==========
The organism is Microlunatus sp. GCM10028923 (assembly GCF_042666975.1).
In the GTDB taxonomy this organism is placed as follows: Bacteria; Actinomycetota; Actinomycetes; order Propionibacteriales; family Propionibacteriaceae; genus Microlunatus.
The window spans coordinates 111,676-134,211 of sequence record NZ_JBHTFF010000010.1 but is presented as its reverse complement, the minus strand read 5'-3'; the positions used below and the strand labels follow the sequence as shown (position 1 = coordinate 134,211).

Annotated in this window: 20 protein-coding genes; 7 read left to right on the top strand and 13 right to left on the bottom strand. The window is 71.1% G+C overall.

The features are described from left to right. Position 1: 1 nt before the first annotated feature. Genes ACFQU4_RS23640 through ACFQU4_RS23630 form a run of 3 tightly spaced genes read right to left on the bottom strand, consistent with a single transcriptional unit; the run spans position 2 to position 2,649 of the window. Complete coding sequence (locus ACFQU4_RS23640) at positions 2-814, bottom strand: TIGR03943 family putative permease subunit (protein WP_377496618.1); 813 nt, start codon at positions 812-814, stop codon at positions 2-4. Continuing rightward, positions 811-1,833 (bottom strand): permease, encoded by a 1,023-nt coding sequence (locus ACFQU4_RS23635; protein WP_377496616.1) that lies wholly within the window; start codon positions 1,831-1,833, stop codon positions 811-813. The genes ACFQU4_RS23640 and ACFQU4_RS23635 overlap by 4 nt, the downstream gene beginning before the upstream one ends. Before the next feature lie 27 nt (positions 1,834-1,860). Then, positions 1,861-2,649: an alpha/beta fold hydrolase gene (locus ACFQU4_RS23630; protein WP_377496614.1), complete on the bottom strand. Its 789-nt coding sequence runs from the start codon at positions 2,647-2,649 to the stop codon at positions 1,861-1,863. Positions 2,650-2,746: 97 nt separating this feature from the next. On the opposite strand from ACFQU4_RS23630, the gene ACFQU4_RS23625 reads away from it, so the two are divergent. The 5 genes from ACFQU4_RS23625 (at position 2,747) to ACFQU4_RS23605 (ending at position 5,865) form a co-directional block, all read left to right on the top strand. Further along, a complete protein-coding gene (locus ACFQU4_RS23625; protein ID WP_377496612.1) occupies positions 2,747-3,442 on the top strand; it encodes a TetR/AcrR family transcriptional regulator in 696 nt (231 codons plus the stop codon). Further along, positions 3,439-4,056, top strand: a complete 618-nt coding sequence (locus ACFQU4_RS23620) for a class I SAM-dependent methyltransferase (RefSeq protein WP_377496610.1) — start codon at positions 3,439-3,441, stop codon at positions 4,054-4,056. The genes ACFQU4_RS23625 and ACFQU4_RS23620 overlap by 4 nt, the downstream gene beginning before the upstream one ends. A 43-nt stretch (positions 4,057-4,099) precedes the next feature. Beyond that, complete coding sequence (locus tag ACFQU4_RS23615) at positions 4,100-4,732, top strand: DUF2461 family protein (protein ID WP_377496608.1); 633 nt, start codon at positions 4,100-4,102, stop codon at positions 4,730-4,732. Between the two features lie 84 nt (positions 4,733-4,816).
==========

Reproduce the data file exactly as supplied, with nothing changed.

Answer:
The organism is Microlunatus sp. GCM10028923 (assembly GCF_042666975.1).
In the GTDB taxonomy this organism is placed as follows: Bacteria; Actinomycetota; Actinomycetes; order Propionibacteriales; family Propionibacteriaceae; genus Microlunatus.
The window spans coordinates 111,676-134,211 of sequence record NZ_JBHTFF010000010.1 but is presented as its reverse complement, the minus strand read 5'-3'; the positions used below and the strand labels follow the sequence as shown (position 1 = coordinate 134,211).

Annotated in this window: 20 protein-coding genes; 7 read left to right on the top strand and 13 right to left on the bottom strand. The window is 71.1% G+C overall.

The features are described from left to right. Position 1: 1 nt before the first annotated feature. Genes ACFQU4_RS23640 through ACFQU4_RS23630 form a run of 3 tightly spaced genes read right to left on the bottom strand, consistent with a single transcriptional unit; the run spans position 2 to position 2,649 of the window. Complete coding sequence (locus ACFQU4_RS23640) at positions 2-814, bottom strand: TIGR03943 family putative permease subunit (protein WP_377496618.1); 813 nt, start codon at positions 812-814, stop codon at positions 2-4. Continuing rightward, positions 811-1,833 (bottom strand): permease, encoded by a 1,023-nt coding sequence (locus ACFQU4_RS23635; protein WP_377496616.1) that lies wholly within the window; start codon positions 1,831-1,833, stop codon positions 811-813. The genes ACFQU4_RS23640 and ACFQU4_RS23635 overlap by 4 nt, the downstream gene beginning before the upstream one ends. Before the next feature lie 27 nt (positions 1,834-1,860). Then, positions 1,861-2,649: an alpha/beta fold hydrolase gene (locus ACFQU4_RS23630; protein WP_377496614.1), complete on the bottom strand. Its 789-nt coding sequence runs from the start codon at positions 2,647-2,649 to the stop codon at positions 1,861-1,863. Positions 2,650-2,746: 97 nt separating this feature from the next. On the opposite strand from ACFQU4_RS23630, the gene ACFQU4_RS23625 reads away from it, so the two are divergent. The 5 genes from ACFQU4_RS23625 (at position 2,747) to ACFQU4_RS23605 (ending at position 5,865) form a co-directional block, all read left to right on the top strand. Further along, a complete protein-coding gene (locus ACFQU4_RS23625; protein ID WP_377496612.1) occupies positions 2,747-3,442 on the top strand; it encodes a TetR/AcrR family transcriptional regulator in 696 nt (231 codons plus the stop codon). Further along, positions 3,439-4,056, top strand: a complete 618-nt coding sequence (locus ACFQU4_RS23620) for a class I SAM-dependent methyltransferase (RefSeq protein WP_377496610.1) — start codon at positions 3,439-3,441, stop codon at positions 4,054-4,056. The genes ACFQU4_RS23625 and ACFQU4_RS23620 overlap by 4 nt, the downstream gene beginning before the upstream one ends. A 43-nt stretch (positions 4,057-4,099) precedes the next feature. Beyond that, complete coding sequence (locus tag ACFQU4_RS23615) at positions 4,100-4,732, top strand: DUF2461 family protein (protein ID WP_377496608.1); 633 nt, start codon at positions 4,100-4,102, stop codon at positions 4,730-4,732. Between the two features lie 84 nt (positions 4,733-4,816).